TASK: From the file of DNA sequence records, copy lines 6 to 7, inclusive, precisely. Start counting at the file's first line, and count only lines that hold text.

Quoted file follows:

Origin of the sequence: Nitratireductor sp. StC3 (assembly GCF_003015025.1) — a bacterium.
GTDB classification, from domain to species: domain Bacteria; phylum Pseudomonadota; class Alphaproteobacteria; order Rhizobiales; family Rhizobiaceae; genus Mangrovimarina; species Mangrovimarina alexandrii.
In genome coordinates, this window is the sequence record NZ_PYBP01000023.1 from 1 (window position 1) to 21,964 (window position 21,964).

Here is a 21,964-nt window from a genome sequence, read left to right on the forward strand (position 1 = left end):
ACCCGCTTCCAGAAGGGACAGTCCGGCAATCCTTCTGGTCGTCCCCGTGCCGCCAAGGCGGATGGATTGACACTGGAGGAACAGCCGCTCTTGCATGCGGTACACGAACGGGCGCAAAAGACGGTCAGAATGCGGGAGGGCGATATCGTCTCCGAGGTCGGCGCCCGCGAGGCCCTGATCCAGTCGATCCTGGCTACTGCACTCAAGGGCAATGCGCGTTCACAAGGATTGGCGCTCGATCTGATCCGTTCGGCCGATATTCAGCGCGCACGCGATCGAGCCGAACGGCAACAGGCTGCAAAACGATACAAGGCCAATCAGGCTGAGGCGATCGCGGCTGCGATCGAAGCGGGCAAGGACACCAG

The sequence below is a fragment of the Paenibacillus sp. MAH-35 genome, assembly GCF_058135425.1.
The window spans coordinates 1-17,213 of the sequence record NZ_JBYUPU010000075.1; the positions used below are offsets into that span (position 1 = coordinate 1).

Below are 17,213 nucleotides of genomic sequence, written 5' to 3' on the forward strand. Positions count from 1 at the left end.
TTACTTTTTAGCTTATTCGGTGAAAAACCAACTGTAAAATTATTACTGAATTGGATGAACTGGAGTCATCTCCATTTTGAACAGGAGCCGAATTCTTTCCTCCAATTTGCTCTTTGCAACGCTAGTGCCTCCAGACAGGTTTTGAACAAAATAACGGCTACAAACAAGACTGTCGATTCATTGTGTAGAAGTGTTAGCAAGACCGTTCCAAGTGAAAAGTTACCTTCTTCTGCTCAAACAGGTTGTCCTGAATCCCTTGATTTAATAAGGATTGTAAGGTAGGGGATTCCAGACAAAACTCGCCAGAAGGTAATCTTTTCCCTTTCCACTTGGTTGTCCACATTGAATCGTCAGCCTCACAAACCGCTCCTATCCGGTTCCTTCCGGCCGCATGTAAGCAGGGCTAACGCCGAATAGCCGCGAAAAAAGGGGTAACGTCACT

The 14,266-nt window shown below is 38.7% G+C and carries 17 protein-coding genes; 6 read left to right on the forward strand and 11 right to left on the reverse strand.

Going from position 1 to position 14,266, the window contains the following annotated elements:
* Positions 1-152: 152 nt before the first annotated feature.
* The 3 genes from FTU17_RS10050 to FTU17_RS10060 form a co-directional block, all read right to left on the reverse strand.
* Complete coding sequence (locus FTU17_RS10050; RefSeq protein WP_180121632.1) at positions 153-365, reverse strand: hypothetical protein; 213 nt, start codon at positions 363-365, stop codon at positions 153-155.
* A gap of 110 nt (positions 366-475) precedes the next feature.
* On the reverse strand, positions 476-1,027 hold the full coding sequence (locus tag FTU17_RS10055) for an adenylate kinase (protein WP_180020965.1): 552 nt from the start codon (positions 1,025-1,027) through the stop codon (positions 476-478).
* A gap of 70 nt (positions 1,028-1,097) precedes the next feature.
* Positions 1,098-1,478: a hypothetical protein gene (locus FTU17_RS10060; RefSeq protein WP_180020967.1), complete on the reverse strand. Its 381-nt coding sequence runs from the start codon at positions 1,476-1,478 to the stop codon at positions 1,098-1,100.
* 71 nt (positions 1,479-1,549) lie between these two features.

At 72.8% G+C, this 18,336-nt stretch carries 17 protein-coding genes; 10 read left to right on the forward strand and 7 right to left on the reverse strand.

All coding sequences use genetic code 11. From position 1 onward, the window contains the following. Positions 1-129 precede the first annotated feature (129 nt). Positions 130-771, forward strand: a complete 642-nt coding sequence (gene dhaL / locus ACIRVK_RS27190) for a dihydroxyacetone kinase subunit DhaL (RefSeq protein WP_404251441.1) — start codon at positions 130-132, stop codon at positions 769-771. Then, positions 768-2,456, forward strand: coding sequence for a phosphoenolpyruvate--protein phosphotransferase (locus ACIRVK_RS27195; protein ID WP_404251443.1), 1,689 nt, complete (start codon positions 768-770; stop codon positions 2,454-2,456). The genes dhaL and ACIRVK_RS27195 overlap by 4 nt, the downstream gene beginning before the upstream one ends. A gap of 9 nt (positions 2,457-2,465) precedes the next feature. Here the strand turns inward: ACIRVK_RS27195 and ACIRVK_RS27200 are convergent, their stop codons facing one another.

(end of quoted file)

The sequence below is a fragment of the Paenibacillus sp. MAH-35 genome, assembly GCF_058135425.1.
The window spans coordinates 1-17,213 of the sequence record NZ_JBYUPU010000075.1; the positions used below are offsets into that span (position 1 = coordinate 1).